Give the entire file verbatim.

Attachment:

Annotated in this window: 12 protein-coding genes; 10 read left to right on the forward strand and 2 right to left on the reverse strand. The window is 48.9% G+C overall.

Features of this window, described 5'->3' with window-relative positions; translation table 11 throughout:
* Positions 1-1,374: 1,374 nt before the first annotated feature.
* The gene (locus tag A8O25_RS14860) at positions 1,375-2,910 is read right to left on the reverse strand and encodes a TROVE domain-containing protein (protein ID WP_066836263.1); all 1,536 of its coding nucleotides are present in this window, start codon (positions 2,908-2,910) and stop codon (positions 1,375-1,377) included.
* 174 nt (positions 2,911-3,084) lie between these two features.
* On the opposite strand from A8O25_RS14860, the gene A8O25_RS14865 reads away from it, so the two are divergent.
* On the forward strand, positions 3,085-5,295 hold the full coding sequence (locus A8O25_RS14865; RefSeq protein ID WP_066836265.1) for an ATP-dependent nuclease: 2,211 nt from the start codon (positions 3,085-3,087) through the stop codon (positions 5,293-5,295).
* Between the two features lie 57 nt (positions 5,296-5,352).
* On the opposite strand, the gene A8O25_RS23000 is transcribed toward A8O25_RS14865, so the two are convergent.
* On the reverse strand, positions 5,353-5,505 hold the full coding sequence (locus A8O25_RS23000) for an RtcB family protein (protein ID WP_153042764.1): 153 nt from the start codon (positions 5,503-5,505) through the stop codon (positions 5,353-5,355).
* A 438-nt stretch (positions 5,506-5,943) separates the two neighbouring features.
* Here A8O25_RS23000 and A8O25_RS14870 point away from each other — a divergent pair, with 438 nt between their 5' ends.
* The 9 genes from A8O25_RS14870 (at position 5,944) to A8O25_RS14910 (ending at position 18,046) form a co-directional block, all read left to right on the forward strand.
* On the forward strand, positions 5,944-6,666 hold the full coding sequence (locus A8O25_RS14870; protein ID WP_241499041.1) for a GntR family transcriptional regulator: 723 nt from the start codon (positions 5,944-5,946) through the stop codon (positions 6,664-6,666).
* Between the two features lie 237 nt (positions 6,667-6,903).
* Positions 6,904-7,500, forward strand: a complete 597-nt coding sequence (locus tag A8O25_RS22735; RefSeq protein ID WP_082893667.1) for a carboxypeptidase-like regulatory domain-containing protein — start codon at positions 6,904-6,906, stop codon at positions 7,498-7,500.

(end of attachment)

Annotated in this window: 12 protein-coding genes; 10 read left to right on the forward strand and 2 right to left on the reverse strand. The window is 48.9% G+C overall.

Features of this window, described 5'->3' with window-relative positions; translation table 11 throughout:
* Positions 1-1,374: 1,374 nt before the first annotated feature.
* The gene (locus tag A8O25_RS14860) at positions 1,375-2,910 is read right to left on the reverse strand and encodes a TROVE domain-containing protein (protein ID WP_066836263.1); all 1,536 of its coding nucleotides are present in this window, start codon (positions 2,908-2,910) and stop codon (positions 1,375-1,377) included.
* 174 nt (positions 2,911-3,084) lie between these two features.
* On the opposite strand from A8O25_RS14860, the gene A8O25_RS14865 reads away from it, so the two are divergent.
* On the forward strand, positions 3,085-5,295 hold the full coding sequence (locus A8O25_RS14865; RefSeq protein ID WP_066836265.1) for an ATP-dependent nuclease: 2,211 nt from the start codon (positions 3,085-3,087) through the stop codon (positions 5,293-5,295).
* Between the two features lie 57 nt (positions 5,296-5,352).
* On the opposite strand, the gene A8O25_RS23000 is transcribed toward A8O25_RS14865, so the two are convergent.
* On the reverse strand, positions 5,353-5,505 hold the full coding sequence (locus A8O25_RS23000) for an RtcB family protein (protein ID WP_153042764.1): 153 nt from the start codon (positions 5,503-5,505) through the stop codon (positions 5,353-5,355).
* A 438-nt stretch (positions 5,506-5,943) separates the two neighbouring features.
* Here A8O25_RS23000 and A8O25_RS14870 point away from each other — a divergent pair, with 438 nt between their 5' ends.
* The 9 genes from A8O25_RS14870 (at position 5,944) to A8O25_RS14910 (ending at position 18,046) form a co-directional block, all read left to right on the forward strand.
* On the forward strand, positions 5,944-6,666 hold the full coding sequence (locus A8O25_RS14870; protein ID WP_241499041.1) for a GntR family transcriptional regulator: 723 nt from the start codon (positions 5,944-5,946) through the stop codon (positions 6,664-6,666).
* Between the two features lie 237 nt (positions 6,667-6,903).
* Positions 6,904-7,500, forward strand: a complete 597-nt coding sequence (locus tag A8O25_RS22735; RefSeq protein ID WP_082893667.1) for a carboxypeptidase-like regulatory domain-containing protein — start codon at positions 6,904-6,906, stop codon at positions 7,498-7,500.